Brooks, Tierney, and the restauranteurs also overlook the fact that being overweight is itself a risk factor for future obesity. The more people who are overweight today, the more are likely to become obese in the future. So, even if overweight isn't associated with ill health, we should still be concerned about the potential for large numbers of overweight people to become obese. And this study suggests that if obesity rates increase, excess deaths will increase as well. The more fat someone has already, the smaller their "safety margin." People tend to gain weight with age until relatively late in life. Given that so many of the Baby Boomers are already overweight, many more will surely cross the line into obesity in the next few years. Besides, there is overwhelming evidence that excess fat actually causes even more weight gain through the vicious cycle known as metabolic syndrome.

The latest data don't take into account the fact that people are getting fat much earlier in life, nor that overweight and obesity are becoming more common every year.

Children and teenagers are the fastest-growing group of obese Americans. The effects of the childhood obesity boom are already manifesting themselves in historically unprecedented rates of type 2 diabetes and high cholesterol in childhood. The current study doesn't reflect the most recent trends. The study only includes people who were at least 25 when they participated in one of the three NHANES surveys (between 1971 and 1994), so it can't give us even a cross-sectional glimpse of the effects of early obesity.

Today's obese adults are more likely to have been overweight or obese since childhood than were obese people of previous generations. We don't know what the long-term effects of earlier onset will be, but we can only assume they will be worse. How could more years of high blood pressure, high cholesterol, and diabetes be a good thing?

Even if obesity "only" kills 100,000-odd people per year, that's still a lot of preventable death. Moreover, the researchers hypothesize that excess weight is less dangerous than it used to be primarily because of better treatments for high blood pressure, high cholesterol, and other illnesses caused or exacerbated by excess body fat. All things being equal, it would be better to prevent these diseases than to maintain people on expensive and potentially dangerous drugs for life. The study didn't even attempt to measure the detrimental effects of excess weight on general health or quality of life.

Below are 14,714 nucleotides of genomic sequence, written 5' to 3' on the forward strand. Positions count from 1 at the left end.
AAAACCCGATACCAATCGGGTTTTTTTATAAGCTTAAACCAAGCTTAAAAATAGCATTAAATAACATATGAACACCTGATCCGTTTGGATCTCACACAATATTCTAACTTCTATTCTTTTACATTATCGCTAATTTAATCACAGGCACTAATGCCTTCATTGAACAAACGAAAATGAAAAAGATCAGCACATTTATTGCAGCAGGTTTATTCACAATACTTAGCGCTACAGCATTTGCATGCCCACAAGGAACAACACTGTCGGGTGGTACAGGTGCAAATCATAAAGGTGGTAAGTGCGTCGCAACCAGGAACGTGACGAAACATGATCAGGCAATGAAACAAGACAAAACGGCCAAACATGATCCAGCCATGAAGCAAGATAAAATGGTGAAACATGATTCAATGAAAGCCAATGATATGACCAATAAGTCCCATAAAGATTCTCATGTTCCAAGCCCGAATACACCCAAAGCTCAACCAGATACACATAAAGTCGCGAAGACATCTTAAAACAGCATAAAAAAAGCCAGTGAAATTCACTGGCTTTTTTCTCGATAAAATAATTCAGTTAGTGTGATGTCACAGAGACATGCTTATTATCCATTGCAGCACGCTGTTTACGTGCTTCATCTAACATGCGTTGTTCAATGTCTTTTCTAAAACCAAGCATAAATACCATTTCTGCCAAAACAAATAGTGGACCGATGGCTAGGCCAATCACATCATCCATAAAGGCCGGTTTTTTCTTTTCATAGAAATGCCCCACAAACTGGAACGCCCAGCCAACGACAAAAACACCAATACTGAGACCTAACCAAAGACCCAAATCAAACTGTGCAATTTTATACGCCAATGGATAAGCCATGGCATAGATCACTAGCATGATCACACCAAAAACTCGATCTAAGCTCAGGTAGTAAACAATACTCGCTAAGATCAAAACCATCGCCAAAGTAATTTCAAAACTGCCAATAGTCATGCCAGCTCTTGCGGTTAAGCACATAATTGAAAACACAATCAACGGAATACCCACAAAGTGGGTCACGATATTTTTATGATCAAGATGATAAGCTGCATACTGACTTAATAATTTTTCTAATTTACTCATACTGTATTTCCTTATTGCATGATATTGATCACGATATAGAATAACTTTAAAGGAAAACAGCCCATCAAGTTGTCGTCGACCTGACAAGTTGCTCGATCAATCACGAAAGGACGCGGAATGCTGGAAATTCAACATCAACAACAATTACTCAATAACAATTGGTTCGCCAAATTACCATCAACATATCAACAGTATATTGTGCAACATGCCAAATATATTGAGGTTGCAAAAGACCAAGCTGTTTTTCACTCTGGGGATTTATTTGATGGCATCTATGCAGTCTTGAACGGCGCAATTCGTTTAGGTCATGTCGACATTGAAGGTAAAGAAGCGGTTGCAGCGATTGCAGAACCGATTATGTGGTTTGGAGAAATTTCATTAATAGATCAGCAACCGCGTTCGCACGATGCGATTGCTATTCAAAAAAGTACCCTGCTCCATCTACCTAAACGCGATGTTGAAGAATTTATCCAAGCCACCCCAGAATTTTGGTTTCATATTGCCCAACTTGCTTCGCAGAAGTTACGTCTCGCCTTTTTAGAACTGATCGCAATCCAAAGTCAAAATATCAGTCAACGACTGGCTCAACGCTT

Tierney and others imply that if mere overweight is good for people, then our public health programs must be misguided. But if being overweight really extends people's lives, then we should redouble our public health efforts to stop millions of overweight Americans from drifting into obesity. For these people, even a small weight gain could have dire consequences. Maybe relatively modest weight loss will also turn out to be a huge benefit for people who are already obese. Even preventing further weight gain in obese people might save many lives. If so, perhaps obesity interventions are even more cost-effective than we thought. (Strategies to reduce the health impact of obesity should include efforts to fight size discrimination, which probably has a lot to do with the negative health outcomes associated with the condition.)

Pundits and interest groups are exploiting the Flegal study as an excuse to sneer at public health iniatives, malign the CDC, and to downplay the seriousness of the obesity epidemic.

Update: I notice that Brian Leiter is as big a Tierney fan as I am.

More interesting blog-based discussion of the Flegal from Alas, a Blog, Left Oblique, and Kevin Drum, and Jay Sennett.